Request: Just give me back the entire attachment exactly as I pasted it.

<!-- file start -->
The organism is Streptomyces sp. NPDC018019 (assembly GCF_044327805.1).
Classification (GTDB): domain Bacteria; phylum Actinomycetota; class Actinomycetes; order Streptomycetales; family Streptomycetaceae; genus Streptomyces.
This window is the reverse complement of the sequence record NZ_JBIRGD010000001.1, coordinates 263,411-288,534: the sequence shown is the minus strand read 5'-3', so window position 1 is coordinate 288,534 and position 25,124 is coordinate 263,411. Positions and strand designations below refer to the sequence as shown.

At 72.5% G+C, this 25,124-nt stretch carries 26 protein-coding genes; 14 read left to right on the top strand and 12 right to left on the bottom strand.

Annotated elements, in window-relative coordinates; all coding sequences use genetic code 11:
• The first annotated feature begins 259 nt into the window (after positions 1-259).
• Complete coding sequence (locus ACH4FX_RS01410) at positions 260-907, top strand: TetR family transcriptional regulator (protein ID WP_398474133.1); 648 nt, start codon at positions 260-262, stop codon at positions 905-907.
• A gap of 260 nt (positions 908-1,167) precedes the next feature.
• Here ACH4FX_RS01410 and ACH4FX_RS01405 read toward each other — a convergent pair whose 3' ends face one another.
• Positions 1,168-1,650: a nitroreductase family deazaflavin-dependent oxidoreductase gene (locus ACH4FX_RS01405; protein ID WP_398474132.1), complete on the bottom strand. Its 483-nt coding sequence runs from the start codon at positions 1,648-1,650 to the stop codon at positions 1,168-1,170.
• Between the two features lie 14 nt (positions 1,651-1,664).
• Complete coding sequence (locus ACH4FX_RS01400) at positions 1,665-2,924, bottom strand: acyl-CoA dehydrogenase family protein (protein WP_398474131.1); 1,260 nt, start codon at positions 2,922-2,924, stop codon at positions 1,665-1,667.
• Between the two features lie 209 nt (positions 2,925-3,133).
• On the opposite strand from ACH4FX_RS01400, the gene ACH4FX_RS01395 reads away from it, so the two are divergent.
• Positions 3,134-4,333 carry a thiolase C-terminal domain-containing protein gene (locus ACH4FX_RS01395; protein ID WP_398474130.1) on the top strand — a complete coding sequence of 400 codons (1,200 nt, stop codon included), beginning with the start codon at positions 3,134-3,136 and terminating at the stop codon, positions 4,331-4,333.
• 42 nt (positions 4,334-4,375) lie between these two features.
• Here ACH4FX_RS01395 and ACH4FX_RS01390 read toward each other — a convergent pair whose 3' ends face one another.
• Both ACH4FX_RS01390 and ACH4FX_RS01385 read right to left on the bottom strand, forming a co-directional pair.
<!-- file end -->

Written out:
The organism is Streptomyces sp. NPDC018019 (assembly GCF_044327805.1).
Classification (GTDB): domain Bacteria; phylum Actinomycetota; class Actinomycetes; order Streptomycetales; family Streptomycetaceae; genus Streptomyces.
This window is the reverse complement of the sequence record NZ_JBIRGD010000001.1, coordinates 263,411-288,534: the sequence shown is the minus strand read 5'-3', so window position 1 is coordinate 288,534 and position 25,124 is coordinate 263,411. Positions and strand designations below refer to the sequence as shown.

At 72.5% G+C, this 25,124-nt stretch carries 26 protein-coding genes; 14 read left to right on the top strand and 12 right to left on the bottom strand.

Annotated elements, in window-relative coordinates; all coding sequences use genetic code 11:
• The first annotated feature begins 259 nt into the window (after positions 1-259).
• Complete coding sequence (locus ACH4FX_RS01410) at positions 260-907, top strand: TetR family transcriptional regulator (protein ID WP_398474133.1); 648 nt, start codon at positions 260-262, stop codon at positions 905-907.
• A gap of 260 nt (positions 908-1,167) precedes the next feature.
• Here ACH4FX_RS01410 and ACH4FX_RS01405 read toward each other — a convergent pair whose 3' ends face one another.
• Positions 1,168-1,650: a nitroreductase family deazaflavin-dependent oxidoreductase gene (locus ACH4FX_RS01405; protein ID WP_398474132.1), complete on the bottom strand. Its 483-nt coding sequence runs from the start codon at positions 1,648-1,650 to the stop codon at positions 1,168-1,170.
• Between the two features lie 14 nt (positions 1,651-1,664).
• Complete coding sequence (locus ACH4FX_RS01400) at positions 1,665-2,924, bottom strand: acyl-CoA dehydrogenase family protein (protein WP_398474131.1); 1,260 nt, start codon at positions 2,922-2,924, stop codon at positions 1,665-1,667.
• Between the two features lie 209 nt (positions 2,925-3,133).
• On the opposite strand from ACH4FX_RS01400, the gene ACH4FX_RS01395 reads away from it, so the two are divergent.
• Positions 3,134-4,333 carry a thiolase C-terminal domain-containing protein gene (locus ACH4FX_RS01395; protein ID WP_398474130.1) on the top strand — a complete coding sequence of 400 codons (1,200 nt, stop codon included), beginning with the start codon at positions 3,134-3,136 and terminating at the stop codon, positions 4,331-4,333.
• 42 nt (positions 4,334-4,375) lie between these two features.
• Here ACH4FX_RS01395 and ACH4FX_RS01390 read toward each other — a convergent pair whose 3' ends face one another.
• Both ACH4FX_RS01390 and ACH4FX_RS01385 read right to left on the bottom strand, forming a co-directional pair.